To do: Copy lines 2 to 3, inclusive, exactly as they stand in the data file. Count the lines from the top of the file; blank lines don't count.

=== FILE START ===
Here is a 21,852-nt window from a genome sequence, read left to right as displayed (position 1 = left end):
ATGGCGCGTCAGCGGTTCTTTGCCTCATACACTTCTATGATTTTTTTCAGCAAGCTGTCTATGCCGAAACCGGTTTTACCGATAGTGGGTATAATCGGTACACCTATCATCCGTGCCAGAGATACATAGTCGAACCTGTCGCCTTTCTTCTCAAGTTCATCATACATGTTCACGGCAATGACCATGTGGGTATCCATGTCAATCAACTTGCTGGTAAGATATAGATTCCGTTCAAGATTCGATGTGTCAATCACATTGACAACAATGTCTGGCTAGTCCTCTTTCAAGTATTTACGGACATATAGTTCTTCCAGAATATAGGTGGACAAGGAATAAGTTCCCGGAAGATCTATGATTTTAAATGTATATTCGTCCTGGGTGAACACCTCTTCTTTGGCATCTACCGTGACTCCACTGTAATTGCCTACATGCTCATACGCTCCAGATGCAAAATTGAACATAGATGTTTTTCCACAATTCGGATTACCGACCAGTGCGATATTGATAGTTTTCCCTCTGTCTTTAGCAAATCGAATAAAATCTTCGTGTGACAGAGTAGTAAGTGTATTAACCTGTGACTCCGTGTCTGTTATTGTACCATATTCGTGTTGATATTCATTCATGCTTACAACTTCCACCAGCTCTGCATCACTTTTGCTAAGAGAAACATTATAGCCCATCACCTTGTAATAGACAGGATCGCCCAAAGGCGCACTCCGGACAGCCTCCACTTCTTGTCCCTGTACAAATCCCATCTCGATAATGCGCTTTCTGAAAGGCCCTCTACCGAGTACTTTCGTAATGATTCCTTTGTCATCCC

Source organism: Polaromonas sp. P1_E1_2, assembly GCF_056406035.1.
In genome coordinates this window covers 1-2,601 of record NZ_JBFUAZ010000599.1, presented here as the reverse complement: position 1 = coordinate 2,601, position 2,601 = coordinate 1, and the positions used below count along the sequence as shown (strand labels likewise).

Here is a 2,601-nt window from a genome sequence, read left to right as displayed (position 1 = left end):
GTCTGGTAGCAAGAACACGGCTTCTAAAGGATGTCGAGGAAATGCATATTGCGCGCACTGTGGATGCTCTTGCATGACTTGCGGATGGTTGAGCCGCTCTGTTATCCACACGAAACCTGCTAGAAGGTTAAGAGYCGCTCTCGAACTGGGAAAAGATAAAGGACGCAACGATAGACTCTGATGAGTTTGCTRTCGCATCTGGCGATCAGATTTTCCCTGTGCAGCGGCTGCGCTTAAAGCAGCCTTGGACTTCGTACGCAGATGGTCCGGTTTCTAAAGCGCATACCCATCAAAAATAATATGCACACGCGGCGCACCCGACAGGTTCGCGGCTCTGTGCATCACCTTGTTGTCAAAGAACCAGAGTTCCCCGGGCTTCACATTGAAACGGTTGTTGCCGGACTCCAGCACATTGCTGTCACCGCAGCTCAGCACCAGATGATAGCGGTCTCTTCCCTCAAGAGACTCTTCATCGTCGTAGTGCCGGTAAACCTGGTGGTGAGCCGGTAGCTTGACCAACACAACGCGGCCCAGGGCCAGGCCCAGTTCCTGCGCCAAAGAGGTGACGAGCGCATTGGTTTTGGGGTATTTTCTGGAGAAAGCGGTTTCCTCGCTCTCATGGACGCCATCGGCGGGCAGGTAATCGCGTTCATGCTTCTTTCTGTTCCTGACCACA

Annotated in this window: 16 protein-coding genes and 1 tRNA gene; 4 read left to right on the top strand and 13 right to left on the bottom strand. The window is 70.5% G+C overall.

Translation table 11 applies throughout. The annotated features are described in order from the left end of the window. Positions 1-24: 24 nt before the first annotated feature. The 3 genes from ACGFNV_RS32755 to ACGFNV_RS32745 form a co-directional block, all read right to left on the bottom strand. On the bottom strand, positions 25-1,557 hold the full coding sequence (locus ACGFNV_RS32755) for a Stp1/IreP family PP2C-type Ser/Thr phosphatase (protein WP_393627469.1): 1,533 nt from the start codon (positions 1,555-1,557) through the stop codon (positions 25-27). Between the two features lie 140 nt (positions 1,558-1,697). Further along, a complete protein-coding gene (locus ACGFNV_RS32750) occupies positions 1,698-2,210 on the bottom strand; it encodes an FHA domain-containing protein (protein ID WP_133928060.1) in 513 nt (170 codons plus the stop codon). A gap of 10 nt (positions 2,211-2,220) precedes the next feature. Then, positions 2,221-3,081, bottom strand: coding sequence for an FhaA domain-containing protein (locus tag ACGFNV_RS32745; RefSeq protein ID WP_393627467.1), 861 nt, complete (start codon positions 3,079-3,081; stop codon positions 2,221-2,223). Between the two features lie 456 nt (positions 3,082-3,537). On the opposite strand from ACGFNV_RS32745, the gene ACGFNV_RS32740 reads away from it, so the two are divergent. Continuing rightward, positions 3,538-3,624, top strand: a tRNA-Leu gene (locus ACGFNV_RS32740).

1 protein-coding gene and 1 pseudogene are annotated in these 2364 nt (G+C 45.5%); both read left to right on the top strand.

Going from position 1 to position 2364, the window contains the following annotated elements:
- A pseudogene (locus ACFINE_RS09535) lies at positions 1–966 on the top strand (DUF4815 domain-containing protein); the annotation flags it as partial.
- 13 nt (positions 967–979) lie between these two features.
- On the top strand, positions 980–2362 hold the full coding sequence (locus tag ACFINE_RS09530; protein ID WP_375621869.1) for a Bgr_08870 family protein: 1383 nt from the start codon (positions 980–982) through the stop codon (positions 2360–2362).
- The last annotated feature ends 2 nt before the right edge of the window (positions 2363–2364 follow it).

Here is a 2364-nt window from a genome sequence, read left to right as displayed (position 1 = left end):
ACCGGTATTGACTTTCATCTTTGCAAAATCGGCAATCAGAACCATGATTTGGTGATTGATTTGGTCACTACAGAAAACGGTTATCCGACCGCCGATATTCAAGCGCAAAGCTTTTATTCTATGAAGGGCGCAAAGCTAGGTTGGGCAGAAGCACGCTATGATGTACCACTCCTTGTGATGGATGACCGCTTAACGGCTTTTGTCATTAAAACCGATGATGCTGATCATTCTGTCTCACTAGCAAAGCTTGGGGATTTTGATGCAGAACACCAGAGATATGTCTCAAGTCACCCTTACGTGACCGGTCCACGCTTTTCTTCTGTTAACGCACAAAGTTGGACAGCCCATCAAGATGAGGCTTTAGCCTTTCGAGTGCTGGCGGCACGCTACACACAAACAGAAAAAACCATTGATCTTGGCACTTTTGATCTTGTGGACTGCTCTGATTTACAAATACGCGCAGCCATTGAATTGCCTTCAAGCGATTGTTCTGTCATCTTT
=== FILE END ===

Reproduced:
ATGGCGCGTCAGCGGTTCTTTGCCTCATACACTTCTATGATTTTTTTCAGCAAGCTGTCTATGCCGAAACCGGTTTTACCGATAGTGGGTATAATCGGTACACCTATCATCCGTGCCAGAGATACATAGTCGAACCTGTCGCCTTTCTTCTCAAGTTCATCATACATGTTCACGGCAATGACCATGTGGGTATCCATGTCAATCAACTTGCTGGTAAGATATAGATTCCGTTCAAGATTCGATGTGTCAATCACATTGACAACAATGTCTGGCTAGTCCTCTTTCAAGTATTTACGGACATATAGTTCTTCCAGAATATAGGTGGACAAGGAATAAGTTCCCGGAAGATCTATGATTTTAAATGTATATTCGTCCTGGGTGAACACCTCTTCTTTGGCATCTACCGTGACTCCACTGTAATTGCCTACATGCTCATACGCTCCAGATGCAAAATTGAACATAGATGTTTTTCCACAATTCGGATTACCGACCAGTGCGATATTGATAGTTTTCCCTCTGTCTTTAGCAAATCGAATAAAATCTTCGTGTGACAGAGTAGTAAGTGTATTAACCTGTGACTCCGTGTCTGTTATTGTACCATATTCGTGTTGATATTCATTCATGCTTACAACTTCCACCAGCTCTGCATCACTTTTGCTAAGAGAAACATTATAGCCCATCACCTTGTAATAGACAGGATCGCCCAAAGGCGCACTCCGGACAGCCTCCACTTCTTGTCCCTGTACAAATCCCATCTCGATAATGCGCTTTCTGAAAGGCCCTCTACCGAGTACTTTCGTAATGATTCCTTTGTCATCCC

Source organism: Polaromonas sp. P1_E1_2, assembly GCF_056406035.1.